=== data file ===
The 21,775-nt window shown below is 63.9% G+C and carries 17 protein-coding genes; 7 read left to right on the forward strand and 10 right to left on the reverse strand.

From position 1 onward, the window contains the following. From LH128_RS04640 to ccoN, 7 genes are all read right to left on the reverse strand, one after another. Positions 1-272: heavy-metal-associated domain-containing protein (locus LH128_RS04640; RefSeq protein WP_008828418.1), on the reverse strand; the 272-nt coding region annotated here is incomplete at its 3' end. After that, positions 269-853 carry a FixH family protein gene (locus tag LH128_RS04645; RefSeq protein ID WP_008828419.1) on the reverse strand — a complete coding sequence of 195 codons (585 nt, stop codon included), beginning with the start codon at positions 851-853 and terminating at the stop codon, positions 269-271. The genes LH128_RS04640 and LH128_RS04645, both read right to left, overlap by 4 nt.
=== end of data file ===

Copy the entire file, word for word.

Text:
The 21,775-nt window shown below is 63.9% G+C and carries 17 protein-coding genes; 7 read left to right on the forward strand and 10 right to left on the reverse strand.

From position 1 onward, the window contains the following. From LH128_RS04640 to ccoN, 7 genes are all read right to left on the reverse strand, one after another. Positions 1-272: heavy-metal-associated domain-containing protein (locus LH128_RS04640; RefSeq protein WP_008828418.1), on the reverse strand; the 272-nt coding region annotated here is incomplete at its 3' end. After that, positions 269-853 carry a FixH family protein gene (locus tag LH128_RS04645; RefSeq protein ID WP_008828419.1) on the reverse strand — a complete coding sequence of 195 codons (585 nt, stop codon included), beginning with the start codon at positions 851-853 and terminating at the stop codon, positions 269-271. The genes LH128_RS04640 and LH128_RS04645, both read right to left, overlap by 4 nt.